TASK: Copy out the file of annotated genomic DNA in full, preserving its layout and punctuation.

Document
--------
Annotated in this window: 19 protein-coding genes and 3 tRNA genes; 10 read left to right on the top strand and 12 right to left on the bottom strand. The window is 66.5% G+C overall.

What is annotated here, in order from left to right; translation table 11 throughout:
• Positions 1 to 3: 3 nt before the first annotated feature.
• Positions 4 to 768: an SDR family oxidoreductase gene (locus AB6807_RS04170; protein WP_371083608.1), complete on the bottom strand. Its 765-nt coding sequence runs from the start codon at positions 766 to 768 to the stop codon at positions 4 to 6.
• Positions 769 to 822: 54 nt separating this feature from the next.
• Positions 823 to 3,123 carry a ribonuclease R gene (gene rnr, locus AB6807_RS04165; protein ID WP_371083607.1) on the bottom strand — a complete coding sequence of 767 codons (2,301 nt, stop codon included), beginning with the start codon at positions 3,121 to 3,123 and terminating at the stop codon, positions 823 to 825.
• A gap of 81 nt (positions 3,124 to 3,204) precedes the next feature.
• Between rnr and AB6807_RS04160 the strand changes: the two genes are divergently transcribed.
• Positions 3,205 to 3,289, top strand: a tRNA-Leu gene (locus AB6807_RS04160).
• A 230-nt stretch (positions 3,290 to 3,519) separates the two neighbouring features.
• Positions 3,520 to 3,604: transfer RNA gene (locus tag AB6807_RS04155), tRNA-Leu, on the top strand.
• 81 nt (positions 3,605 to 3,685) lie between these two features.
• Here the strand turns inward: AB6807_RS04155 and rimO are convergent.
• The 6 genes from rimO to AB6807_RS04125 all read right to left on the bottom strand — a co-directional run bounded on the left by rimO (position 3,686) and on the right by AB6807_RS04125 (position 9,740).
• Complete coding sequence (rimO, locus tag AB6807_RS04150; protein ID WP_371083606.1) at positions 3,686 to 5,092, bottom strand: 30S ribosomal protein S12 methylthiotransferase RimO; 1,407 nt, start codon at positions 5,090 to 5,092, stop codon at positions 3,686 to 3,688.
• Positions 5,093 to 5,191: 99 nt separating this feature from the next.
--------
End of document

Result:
Annotated in this window: 19 protein-coding genes and 3 tRNA genes; 10 read left to right on the top strand and 12 right to left on the bottom strand. The window is 66.5% G+C overall.

What is annotated here, in order from left to right; translation table 11 throughout:
• Positions 1 to 3: 3 nt before the first annotated feature.
• Positions 4 to 768: an SDR family oxidoreductase gene (locus AB6807_RS04170; protein WP_371083608.1), complete on the bottom strand. Its 765-nt coding sequence runs from the start codon at positions 766 to 768 to the stop codon at positions 4 to 6.
• Positions 769 to 822: 54 nt separating this feature from the next.
• Positions 823 to 3,123 carry a ribonuclease R gene (gene rnr, locus AB6807_RS04165; protein ID WP_371083607.1) on the bottom strand — a complete coding sequence of 767 codons (2,301 nt, stop codon included), beginning with the start codon at positions 3,121 to 3,123 and terminating at the stop codon, positions 823 to 825.
• A gap of 81 nt (positions 3,124 to 3,204) precedes the next feature.
• Between rnr and AB6807_RS04160 the strand changes: the two genes are divergently transcribed.
• Positions 3,205 to 3,289, top strand: a tRNA-Leu gene (locus AB6807_RS04160).
• A 230-nt stretch (positions 3,290 to 3,519) separates the two neighbouring features.
• Positions 3,520 to 3,604: transfer RNA gene (locus tag AB6807_RS04155), tRNA-Leu, on the top strand.
• 81 nt (positions 3,605 to 3,685) lie between these two features.
• Here the strand turns inward: AB6807_RS04155 and rimO are convergent.
• The 6 genes from rimO to AB6807_RS04125 all read right to left on the bottom strand — a co-directional run bounded on the left by rimO (position 3,686) and on the right by AB6807_RS04125 (position 9,740).
• Complete coding sequence (rimO, locus tag AB6807_RS04150; protein ID WP_371083606.1) at positions 3,686 to 5,092, bottom strand: 30S ribosomal protein S12 methylthiotransferase RimO; 1,407 nt, start codon at positions 5,090 to 5,092, stop codon at positions 3,686 to 3,688.
• Positions 5,093 to 5,191: 99 nt separating this feature from the next.